Your tax dollars hard at work, ladies and gentlemen: students at Oregon State University will soon have the option to participate in a course titled “Fat Studies,” which promises to analyze the issue of fatness and how “weightism” has become the next great civil rights issue of our time.
The course syllabus reveals that students will examine “body weight, shape, and size as an area of human difference subject to privilege and discrimination that intersects with other systems of oppression based on gender, race, class, age, sexual orientation, and ability,” Campus Reform reports.
Professor Patti Lou-Watkins – a scholar of “body image disorders, particularly as they relate to weight bias and physical activity” – will teach the course, which will be offered in the upcoming spring semester.
In a scholarly article entitled “Teaching About Eating Disorders From A Fat Studies Perspective,” Lou-Watkins lays out her approach to fat studies as one that “frames body image disturbances more as a function of oppressive societal structures than of individual pathology,” whatever that means.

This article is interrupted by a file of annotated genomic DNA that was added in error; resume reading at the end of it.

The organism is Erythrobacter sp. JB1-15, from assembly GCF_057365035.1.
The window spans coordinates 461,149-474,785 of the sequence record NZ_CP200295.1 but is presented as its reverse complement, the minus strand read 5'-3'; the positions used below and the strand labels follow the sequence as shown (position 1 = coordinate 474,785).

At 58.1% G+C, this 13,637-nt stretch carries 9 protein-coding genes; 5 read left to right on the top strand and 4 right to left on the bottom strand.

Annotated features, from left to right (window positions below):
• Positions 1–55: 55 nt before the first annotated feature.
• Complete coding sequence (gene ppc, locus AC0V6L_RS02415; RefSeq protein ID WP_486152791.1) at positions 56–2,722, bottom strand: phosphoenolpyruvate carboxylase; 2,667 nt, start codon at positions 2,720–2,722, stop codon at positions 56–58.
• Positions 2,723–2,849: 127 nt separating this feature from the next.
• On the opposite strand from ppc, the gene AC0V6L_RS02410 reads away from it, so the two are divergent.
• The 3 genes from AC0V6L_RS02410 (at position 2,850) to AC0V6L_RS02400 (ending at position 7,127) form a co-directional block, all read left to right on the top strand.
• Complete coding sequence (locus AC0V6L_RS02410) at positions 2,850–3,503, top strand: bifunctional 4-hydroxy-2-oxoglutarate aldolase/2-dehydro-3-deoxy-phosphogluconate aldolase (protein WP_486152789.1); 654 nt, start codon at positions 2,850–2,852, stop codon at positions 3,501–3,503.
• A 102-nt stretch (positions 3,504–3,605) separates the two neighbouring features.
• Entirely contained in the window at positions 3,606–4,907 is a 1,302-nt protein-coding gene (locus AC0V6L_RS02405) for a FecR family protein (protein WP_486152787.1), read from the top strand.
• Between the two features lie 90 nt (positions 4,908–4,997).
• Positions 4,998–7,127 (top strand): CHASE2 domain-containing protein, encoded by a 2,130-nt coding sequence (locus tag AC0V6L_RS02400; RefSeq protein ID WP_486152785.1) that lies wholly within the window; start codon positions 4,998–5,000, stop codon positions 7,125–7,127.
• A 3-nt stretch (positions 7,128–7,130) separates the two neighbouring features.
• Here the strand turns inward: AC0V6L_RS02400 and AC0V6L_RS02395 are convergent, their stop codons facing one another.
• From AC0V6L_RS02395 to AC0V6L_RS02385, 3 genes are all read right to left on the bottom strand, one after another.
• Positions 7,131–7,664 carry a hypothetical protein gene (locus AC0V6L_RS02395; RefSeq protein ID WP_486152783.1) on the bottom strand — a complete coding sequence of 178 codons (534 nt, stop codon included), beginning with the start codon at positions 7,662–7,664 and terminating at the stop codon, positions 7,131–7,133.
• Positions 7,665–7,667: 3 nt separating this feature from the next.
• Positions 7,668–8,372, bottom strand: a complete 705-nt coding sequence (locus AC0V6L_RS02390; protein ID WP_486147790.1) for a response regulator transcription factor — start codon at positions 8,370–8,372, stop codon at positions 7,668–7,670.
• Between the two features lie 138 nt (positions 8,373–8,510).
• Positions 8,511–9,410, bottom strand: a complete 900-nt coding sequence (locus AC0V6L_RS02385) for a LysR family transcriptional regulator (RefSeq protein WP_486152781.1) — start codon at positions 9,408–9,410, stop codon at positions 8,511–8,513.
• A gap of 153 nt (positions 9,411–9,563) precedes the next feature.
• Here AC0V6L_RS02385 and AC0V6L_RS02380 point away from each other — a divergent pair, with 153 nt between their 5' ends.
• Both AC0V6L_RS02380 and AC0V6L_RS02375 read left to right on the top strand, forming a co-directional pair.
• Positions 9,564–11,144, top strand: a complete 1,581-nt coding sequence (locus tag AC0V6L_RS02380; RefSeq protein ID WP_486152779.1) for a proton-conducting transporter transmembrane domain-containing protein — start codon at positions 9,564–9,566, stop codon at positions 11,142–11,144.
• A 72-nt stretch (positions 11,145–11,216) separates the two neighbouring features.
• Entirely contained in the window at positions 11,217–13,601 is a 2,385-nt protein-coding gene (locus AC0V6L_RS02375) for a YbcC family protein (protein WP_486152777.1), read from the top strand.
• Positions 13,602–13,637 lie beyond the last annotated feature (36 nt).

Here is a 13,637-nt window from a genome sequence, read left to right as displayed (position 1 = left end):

“Fat studies positions weight bias as a system of oppression that intersects with bias based on other areas of difference including gender, race, social class, sexual orientation, and age,” Lou-Watkins observed. She compares fat studies to queer studies, as both disciplines “reclaim… historically pejorative word[s]” and have their roots in social justice.
Lou-Watkins is an avid proponent of the “Health At Every Size” (HAES) movement, which argues that weight is a poor indicator of health – despite mountains of scientific evidence to the contrary.
“The validity of HAES is supported by research over the past decade that reveals the continued ineffectiveness of dieting interventions targeting weight loss along with the potential for harm associated with these strategies,” she wrote in an article for European Health Psychologist.
Will students eventually be able to get a degree in Fat Studies? And what will the post-modernist provocateur academics think of next?